My FAVORITE scene in the movie is when Ms. Dorthy Vaughn decided that she was going to help all the ‘colored computers’ she was ‘over’ (although not officially…) move right up along with her! That mentality is what we need more of in our Black communities. Yes, you can clearly see that Mrs. Vaughn was a strong leader. Even though at one point she was not officially the supervisor… the women she was working with RECOGNIZED her leadership skills and FOLLOWED her leadership without trying to undermine her or usurp her leadership role at every turn. They worked TOGETHER all playing their own parts…and benefited TOGETHER! I ain’t gonna lie..I cried. It was beautiful and inspired me even more to do what I can to get us back to this mindset. Everybody can’t be the lead… head rower or HNIC… maybe you are, maybe you aren’t…what I know for sure is EVERYBODY can benefit if we uplift and respect our REAL leaders and help one another…

What’s your thoughts on the matter?

♥Sharee

Just Tawny.

just tawny

Early in my married life my husband and I moved to a neighborhood that is only 1.2% black. I remember being in desperate need of foundation and I stopped by my local drugstore chain only to find that the darkest color they carried was tawny…TAWNY! Sigh…and forget about any ‘ethnic’ hair care products. I left the store feeling discouraged and offended. It made me feel like the 1.2% of black people, living in that area, didn’t matter.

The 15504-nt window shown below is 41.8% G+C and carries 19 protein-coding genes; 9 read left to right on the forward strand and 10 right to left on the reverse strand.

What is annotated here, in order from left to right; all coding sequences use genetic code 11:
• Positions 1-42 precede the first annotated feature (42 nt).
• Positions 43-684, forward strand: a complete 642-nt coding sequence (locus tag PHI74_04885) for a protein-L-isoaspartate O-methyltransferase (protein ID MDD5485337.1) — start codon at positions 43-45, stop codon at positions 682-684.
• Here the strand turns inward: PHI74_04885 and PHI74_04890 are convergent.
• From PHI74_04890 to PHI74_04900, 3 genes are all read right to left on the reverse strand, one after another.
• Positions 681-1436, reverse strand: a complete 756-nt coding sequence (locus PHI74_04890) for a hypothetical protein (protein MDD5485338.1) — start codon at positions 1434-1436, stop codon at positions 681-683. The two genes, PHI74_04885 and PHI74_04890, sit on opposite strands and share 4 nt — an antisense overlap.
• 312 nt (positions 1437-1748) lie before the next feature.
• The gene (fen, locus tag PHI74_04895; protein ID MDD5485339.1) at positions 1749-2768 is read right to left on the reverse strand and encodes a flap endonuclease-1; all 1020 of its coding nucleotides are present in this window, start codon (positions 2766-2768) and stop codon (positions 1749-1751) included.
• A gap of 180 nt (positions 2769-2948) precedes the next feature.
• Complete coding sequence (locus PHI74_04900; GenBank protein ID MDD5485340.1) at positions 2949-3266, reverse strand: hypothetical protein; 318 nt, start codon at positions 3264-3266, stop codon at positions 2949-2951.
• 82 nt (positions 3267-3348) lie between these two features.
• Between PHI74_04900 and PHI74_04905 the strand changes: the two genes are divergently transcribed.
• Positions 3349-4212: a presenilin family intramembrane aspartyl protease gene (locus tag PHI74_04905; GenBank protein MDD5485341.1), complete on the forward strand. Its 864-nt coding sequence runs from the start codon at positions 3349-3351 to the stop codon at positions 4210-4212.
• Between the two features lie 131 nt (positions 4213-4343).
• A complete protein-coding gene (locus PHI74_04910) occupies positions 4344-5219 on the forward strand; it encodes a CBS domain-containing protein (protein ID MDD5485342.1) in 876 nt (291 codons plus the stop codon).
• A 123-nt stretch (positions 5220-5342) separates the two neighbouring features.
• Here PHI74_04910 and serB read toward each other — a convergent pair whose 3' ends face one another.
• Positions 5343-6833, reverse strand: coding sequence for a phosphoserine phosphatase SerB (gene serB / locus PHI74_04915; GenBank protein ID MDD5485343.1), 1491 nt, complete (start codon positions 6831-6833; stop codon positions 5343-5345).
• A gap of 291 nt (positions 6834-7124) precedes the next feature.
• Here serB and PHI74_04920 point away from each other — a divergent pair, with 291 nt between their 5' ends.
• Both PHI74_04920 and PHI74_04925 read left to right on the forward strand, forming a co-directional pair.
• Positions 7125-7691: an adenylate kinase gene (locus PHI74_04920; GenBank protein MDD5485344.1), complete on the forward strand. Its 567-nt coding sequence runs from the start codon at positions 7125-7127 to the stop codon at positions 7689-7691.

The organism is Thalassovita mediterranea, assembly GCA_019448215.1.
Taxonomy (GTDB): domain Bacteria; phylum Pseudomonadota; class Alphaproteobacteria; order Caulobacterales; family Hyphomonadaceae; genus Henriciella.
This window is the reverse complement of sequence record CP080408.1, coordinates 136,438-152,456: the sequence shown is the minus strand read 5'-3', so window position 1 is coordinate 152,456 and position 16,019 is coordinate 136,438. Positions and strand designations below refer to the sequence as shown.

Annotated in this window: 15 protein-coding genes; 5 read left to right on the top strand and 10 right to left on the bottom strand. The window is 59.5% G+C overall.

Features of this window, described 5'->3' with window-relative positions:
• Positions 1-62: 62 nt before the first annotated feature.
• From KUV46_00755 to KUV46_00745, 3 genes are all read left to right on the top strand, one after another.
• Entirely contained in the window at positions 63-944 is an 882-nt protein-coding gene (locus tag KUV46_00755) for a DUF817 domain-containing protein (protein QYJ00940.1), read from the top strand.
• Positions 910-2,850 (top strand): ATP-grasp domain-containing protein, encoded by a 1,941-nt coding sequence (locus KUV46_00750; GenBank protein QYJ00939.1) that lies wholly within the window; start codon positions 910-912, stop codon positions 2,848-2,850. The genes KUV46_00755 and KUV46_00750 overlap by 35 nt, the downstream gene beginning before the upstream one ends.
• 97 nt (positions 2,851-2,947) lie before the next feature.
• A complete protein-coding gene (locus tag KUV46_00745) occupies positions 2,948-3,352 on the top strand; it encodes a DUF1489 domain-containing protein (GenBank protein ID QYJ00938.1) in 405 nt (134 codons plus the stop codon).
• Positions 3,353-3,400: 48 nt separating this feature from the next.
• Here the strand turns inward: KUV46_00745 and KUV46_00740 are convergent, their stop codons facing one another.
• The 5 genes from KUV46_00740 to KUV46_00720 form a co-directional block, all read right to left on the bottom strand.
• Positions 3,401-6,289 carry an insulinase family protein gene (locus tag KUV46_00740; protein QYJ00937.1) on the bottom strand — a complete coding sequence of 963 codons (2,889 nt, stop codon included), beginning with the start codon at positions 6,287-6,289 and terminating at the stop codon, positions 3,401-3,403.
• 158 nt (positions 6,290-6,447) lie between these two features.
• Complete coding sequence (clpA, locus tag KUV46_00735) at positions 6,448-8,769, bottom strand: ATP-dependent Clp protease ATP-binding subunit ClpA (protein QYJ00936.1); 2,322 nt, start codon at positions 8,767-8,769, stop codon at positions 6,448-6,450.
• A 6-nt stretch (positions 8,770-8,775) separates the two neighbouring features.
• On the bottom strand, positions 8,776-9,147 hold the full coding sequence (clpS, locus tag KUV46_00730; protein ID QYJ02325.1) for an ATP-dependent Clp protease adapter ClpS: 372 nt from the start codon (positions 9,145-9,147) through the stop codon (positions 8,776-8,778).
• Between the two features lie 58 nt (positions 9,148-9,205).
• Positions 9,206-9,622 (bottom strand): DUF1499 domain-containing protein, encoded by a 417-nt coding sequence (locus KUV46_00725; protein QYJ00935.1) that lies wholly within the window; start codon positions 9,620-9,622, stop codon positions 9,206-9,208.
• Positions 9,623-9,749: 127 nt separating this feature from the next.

It’s nice to see that there are more options available in national chain stores. I don’t have to search AS hard (but, trust, the struggle is still real). Major manufacturers are getting the picture, we spend money. Lot’s of it! According to a 2016 Nielson study, African-American households spend more on basic food ingredients and beverages…other popular buying categories include fragrances, personal health and beauty products, as well as family planning, household care and cleaning products.”

Wouldn’t it be a great thing to channel that spending into a locally, black-owned business? Where the products are made by us, for us? This is one of the reasons that B.A.M purposes to empower Black-owned business. We yield tremendous buying power, but even with this impressive buying power advertisers are still not inclusive in marketing and media – yet we continue to patronize these brands. What’s up with that?

Back to the local drugstore. It’s important to me as a consumer to have convenience. We live in a “microwave society”. We want things quick, fast and in a hurry. Consumers, we need to support our Black-owned businesses so that they can become more convenient to us. Within reach. I don’t want to HAVE to leave my neighborhood to support a Black-owned business, my dream is for there to be one (or more) there.